Now that Andy Karl has wowed the critics and producers with his show-must-go-on performance at the opening night of Groundhog Day, the injured star is taking a healthier view of his situation. Karl tore the chief ligament in his left knee during a critics’ preview last Friday and may face surgery. For the moment, he’s cutting back on performances, according to a publicist for the show, and hoping that rest and physical therapy will get him through the rigorous pre-Tony Awards weeks, when voters will be seeing the show (and for which he is all but assured of a nomination).
In addition to opening night, Karl performed yesterday. “On the instruction of his doctors, Andy will take off four performances this week to rest and continue the process of recuperating from the injury,” the production announced. He’ll return for the Friday and Saturday evening performances, with understudy Andrew Call playing the other times.
'Pretty Woman: The Musical' Sets Broadway Closing Date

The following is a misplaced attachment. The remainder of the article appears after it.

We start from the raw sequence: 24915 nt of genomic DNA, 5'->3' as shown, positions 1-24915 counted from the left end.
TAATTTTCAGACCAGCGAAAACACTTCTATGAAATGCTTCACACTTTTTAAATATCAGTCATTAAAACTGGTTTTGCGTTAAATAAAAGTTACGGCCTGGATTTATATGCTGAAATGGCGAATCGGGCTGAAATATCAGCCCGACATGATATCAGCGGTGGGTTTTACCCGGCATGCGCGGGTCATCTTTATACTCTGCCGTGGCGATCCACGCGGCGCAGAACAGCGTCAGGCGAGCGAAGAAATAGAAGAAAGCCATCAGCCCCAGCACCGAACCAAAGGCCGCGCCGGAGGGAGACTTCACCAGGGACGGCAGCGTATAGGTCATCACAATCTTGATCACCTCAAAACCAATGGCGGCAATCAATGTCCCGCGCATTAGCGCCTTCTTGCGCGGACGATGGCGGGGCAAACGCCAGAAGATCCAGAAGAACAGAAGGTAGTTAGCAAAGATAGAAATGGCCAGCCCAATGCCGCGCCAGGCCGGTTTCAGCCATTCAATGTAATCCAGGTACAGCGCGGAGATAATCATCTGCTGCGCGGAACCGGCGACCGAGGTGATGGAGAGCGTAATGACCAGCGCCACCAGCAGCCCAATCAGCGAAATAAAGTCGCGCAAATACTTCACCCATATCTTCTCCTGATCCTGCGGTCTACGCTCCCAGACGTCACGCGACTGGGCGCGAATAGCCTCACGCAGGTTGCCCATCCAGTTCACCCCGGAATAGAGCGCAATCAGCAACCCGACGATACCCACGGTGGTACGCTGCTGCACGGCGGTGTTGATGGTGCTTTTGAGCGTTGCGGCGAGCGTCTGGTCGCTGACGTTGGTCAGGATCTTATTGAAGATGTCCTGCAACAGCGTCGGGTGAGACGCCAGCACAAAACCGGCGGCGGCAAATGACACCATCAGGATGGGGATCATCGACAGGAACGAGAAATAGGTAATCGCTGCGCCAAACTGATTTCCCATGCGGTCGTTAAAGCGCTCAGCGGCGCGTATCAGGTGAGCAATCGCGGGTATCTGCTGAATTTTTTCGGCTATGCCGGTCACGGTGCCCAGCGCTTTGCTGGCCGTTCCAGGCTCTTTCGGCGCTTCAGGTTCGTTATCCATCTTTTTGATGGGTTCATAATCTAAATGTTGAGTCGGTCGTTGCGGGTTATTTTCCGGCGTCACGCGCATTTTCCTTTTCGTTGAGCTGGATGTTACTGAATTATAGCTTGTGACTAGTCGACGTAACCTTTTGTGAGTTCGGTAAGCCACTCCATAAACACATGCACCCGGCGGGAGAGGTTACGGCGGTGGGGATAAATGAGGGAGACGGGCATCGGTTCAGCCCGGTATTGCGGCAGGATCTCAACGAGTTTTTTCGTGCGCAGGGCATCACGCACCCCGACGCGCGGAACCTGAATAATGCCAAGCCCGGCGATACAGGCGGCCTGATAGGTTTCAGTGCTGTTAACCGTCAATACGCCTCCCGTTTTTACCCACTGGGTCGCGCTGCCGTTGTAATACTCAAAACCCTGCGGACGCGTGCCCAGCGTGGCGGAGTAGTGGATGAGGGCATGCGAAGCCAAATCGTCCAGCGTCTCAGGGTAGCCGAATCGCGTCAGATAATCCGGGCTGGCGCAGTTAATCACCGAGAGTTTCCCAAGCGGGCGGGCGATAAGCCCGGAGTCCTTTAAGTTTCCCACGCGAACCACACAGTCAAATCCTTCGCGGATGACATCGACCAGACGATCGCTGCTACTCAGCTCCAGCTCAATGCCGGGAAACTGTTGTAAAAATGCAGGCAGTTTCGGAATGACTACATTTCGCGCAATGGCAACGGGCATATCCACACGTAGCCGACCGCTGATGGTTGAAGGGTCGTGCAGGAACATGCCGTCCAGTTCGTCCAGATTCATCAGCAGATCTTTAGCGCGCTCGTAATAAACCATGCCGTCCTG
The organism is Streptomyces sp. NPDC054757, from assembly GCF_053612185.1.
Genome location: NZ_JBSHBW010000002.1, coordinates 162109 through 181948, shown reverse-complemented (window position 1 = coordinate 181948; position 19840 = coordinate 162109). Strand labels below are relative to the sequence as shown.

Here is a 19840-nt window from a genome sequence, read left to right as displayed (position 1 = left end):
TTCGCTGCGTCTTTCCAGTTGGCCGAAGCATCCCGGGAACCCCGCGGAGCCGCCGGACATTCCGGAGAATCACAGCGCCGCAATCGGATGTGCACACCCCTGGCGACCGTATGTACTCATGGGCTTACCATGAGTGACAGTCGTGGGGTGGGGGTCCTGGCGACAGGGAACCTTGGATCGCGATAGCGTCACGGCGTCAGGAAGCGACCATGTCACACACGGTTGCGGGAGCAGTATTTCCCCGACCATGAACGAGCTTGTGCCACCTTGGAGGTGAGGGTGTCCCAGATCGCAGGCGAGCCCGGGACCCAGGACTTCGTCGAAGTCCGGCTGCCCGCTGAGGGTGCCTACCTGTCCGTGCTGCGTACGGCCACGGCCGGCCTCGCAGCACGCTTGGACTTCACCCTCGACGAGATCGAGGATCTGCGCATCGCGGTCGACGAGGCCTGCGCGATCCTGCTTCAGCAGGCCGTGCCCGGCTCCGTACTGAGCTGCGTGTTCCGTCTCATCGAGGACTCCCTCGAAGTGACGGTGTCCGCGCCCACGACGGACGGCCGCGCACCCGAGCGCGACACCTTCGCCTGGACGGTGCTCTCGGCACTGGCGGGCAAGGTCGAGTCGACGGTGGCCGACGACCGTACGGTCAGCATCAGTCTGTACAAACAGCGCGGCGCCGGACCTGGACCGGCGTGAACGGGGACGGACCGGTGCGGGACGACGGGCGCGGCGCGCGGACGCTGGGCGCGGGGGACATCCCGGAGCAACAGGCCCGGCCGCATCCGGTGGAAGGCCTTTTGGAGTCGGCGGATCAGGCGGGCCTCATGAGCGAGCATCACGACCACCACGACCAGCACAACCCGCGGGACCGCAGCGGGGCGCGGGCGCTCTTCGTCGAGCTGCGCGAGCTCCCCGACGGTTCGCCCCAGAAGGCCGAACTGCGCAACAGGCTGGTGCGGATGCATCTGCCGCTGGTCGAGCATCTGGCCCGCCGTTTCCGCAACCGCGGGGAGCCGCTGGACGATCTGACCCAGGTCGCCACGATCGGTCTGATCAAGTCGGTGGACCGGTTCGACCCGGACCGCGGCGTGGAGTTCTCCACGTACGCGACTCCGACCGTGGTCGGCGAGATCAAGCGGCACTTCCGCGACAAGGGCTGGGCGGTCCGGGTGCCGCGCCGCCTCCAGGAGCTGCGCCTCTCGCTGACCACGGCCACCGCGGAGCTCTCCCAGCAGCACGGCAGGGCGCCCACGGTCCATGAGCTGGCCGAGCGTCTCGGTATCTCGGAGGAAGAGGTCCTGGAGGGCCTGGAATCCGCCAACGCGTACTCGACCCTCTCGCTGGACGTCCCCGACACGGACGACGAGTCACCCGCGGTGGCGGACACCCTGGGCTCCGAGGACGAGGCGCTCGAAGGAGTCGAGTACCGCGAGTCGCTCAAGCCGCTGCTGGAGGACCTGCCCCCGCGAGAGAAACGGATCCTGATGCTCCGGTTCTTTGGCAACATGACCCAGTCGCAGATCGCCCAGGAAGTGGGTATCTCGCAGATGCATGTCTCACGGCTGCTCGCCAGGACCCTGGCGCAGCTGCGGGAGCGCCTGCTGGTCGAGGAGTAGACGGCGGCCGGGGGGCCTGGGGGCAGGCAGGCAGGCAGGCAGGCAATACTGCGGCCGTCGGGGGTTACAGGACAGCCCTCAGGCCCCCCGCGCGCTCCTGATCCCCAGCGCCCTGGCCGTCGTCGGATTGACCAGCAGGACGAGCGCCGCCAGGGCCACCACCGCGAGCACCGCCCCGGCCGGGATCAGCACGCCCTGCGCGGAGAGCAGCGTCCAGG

Beyond that is anyone’s guess, though Karl’s injury is a serious one and the musical is physically demanding, especially for the star, who is onstage for virtually the entire show.
Beau Willimon and Uma Thurman might just be the pair to beat for next year’s Tonys, if producer Steven Baruch and his partners have any say. Willimon, the brains behind House of Cards, has written a new play called The Parisian Woman, which will star Uma Thurman in a limited 20-week run this fall staged by hot director Pam MacKinnon (currently on Broadway with Amélie and a Tony winner for Who’s Afraid of Virginia Woolf? and nominee for Clybourne Park).
Inspired by Henry Becque’s La Parisienne, Willimon’s play is described in a letter to potential investors, two of whom shared with Deadline, as “a provocative comedy about sexual politics in present day Washington, D.C. Chloe and Tom are a D.C. power couple. Chloe is an uber-operator armed with wit, charm and sensuality — and she uses all the arrows in her quiver to help her husband nab an important judicial post.” The play, commissioned by New York’s Flea Theater, was unveiled in 2013 at California’s South Coast Rep, with Dana Delaney in the leading role. It got mixed but encouraging reviews.
The producers (most recently of In Transit, which failed to catch fire at the Circle In The Square box office) are still raising money for the $3.9–$4.2 million show. They haven’t booked a theater yet. But with those names on the marquee, it’s hard to imagine they’ll have a tough time finding one.
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